Today’s subject: nauseated vs. nauseous.
As I folded laundry this morning, trying to decide on a “Sunday Judgment” topic, I listened to some especially good moments in today’s special encore addition of Prairie Home Companion. In the “News from Lake Wobegon” segment, Garrison pulled a typically self-conscious SNOOT move: he used nauseated where most of us would use nauseous.
(“SNOOT (n) (highly colloq) is [David Foster Wallace’s] nuclear family’s nickname à clef for a really extreme usage fanatic, the sort of person whose idea of Sunday fun is to look for mistakes in Satire’s column’s prose itself. This reviewer’s family is roughly 70 percent SNOOT, which term itself derives from an acronym, with the big historical family joke being that whether S.N.O.O.T. stood for ‘Sprachgefuhl Necessitates Our Ongoing Tendance’ or ‘Syntax Nudniks of Our Time’ depended on whether or not you were one.“)
My good friend Rachel, whose mom works for the Milwaukee Journal Sentinel, was the one who first alerted me to this (faux?) faux pas. The SNOOTs claim that if you’re “nauseous” then you’re actually causing someone else to feel “nauseated” (that is, nauseous means just “causing nausea” and not “affected with nausea”). David Foster Wallace apparently agrees, both implicitly (he, or rather Hal in Infinite Jest, cares not for Webster’s, which issued the ruling that the SNOOTs “are mistaken” on this issue) and explicitly (“Nauseous for nauseated” makes his list of grievances at the beginning of “Authority and American Usage,” aka “Tense Present”).
Let’s be clear: I’m a SNOOT, though perhaps not a very good one. I do a lot of yelling at the TV when people get expressions wrong, especially when they hone in or confuse run the gamut (I try to) with run the gantlet (I’d rather not). And I relentlessly adhere to the typical advice that, while it’s no longer necessary to use that for restrictive clauses and which for nonrestrictive ones, it’s best to just do so anyway, since there’s no harm in doing it in what used to be the only correct way, whereas someone might assume that you’re unaware that there’s even a controversy if you disregard the outdated rule.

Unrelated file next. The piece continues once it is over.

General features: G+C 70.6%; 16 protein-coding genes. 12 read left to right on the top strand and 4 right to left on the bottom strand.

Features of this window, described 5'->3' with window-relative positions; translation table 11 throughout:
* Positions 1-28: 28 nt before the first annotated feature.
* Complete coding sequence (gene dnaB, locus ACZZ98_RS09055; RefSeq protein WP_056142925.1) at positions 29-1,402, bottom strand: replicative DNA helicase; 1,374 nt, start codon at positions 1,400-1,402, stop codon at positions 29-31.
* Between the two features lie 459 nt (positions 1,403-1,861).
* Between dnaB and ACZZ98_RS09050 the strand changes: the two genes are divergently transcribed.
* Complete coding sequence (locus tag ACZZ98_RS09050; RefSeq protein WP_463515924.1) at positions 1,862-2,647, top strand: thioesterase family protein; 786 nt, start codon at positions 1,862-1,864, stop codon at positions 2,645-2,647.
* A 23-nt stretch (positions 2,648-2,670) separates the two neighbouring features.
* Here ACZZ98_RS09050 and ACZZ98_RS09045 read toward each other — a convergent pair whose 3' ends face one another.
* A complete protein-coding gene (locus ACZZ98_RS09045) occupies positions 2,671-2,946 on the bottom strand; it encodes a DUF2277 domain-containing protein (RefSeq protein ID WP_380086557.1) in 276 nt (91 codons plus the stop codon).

All that said, I’ve never been able to get worked up about nauseated vs. nauseous.
Of course, the very idea of the “Sunday Judgment” feature is that we can all have our own preferences about such matters. However, on this particular day, I worry that I’m perhaps the worst kind of SNOOT, the kind who’s only SNOOTy about the things he’s always known to be SNOOTy about. Is it wrong to feel like I should try to be more of an asshole so that I’ll at least be a consistent one?
On a completely unrelated note, I realized today that Garrison and DFW have another preference in common. They both favor abrupt and less immediately satisfying ultimately more thought provoking story endings over the superficially more witty one-liner types that bring the story full circle by making some reference to the introduction. Would that I had the insight and daring to attempt the latter more often.